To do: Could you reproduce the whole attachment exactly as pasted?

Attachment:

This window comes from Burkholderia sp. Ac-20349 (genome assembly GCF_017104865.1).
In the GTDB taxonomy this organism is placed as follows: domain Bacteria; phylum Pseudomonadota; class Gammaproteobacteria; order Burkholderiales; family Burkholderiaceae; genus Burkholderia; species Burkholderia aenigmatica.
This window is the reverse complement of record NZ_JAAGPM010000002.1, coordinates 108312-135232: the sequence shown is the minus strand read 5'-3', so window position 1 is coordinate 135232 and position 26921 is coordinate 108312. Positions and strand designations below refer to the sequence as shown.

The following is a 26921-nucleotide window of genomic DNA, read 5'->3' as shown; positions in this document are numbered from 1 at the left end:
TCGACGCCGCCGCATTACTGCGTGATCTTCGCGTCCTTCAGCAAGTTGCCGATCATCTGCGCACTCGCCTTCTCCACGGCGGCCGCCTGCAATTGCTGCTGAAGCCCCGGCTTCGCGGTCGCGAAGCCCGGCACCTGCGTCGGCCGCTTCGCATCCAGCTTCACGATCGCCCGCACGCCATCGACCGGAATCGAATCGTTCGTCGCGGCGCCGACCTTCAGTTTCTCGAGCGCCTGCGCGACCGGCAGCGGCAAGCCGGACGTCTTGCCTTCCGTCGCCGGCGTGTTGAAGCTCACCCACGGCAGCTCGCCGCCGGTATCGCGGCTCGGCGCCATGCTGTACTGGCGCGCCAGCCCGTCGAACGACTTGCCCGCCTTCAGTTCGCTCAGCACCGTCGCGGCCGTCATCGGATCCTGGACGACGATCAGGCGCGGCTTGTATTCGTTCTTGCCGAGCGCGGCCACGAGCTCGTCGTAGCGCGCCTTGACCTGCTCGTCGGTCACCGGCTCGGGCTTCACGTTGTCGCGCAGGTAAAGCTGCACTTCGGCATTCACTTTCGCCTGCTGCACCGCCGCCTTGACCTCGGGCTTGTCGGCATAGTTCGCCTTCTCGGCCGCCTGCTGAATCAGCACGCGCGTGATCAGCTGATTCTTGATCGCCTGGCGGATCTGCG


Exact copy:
This window comes from Burkholderia sp. Ac-20349 (genome assembly GCF_017104865.1).
In the GTDB taxonomy this organism is placed as follows: domain Bacteria; phylum Pseudomonadota; class Gammaproteobacteria; order Burkholderiales; family Burkholderiaceae; genus Burkholderia; species Burkholderia aenigmatica.
This window is the reverse complement of record NZ_JAAGPM010000002.1, coordinates 108312-135232: the sequence shown is the minus strand read 5'-3', so window position 1 is coordinate 135232 and position 26921 is coordinate 108312. Positions and strand designations below refer to the sequence as shown.

The following is a 26921-nucleotide window of genomic DNA, read 5'->3' as shown; positions in this document are numbered from 1 at the left end:
TCGACGCCGCCGCATTACTGCGTGATCTTCGCGTCCTTCAGCAAGTTGCCGATCATCTGCGCACTCGCCTTCTCCACGGCGGCCGCCTGCAATTGCTGCTGAAGCCCCGGCTTCGCGGTCGCGAAGCCCGGCACCTGCGTCGGCCGCTTCGCATCCAGCTTCACGATCGCCCGCACGCCATCGACCGGAATCGAATCGTTCGTCGCGGCGCCGACCTTCAGTTTCTCGAGCGCCTGCGCGACCGGCAGCGGCAAGCCGGACGTCTTGCCTTCCGTCGCCGGCGTGTTGAAGCTCACCCACGGCAGCTCGCCGCCGGTATCGCGGCTCGGCGCCATGCTGTACTGGCGCGCCAGCCCGTCGAACGACTTGCCCGCCTTCAGTTCGCTCAGCACCGTCGCGGCCGTCATCGGATCCTGGACGACGATCAGGCGCGGCTTGTATTCGTTCTTGCCGAGCGCGGCCACGAGCTCGTCGTAGCGCGCCTTGACCTGCTCGTCGGTCACCGGCTCGGGCTTCACGTTGTCGCGCAGGTAAAGCTGCACTTCGGCATTCACTTTCGCCTGCTGCACCGCCGCCTTGACCTCGGGCTTGTCGGCATAGTTCGCCTTCTCGGCCGCCTGCTGAATCAGCACGCGCGTGATCAGCTGATTCTTGATCGCCTGGCGGATCTGCG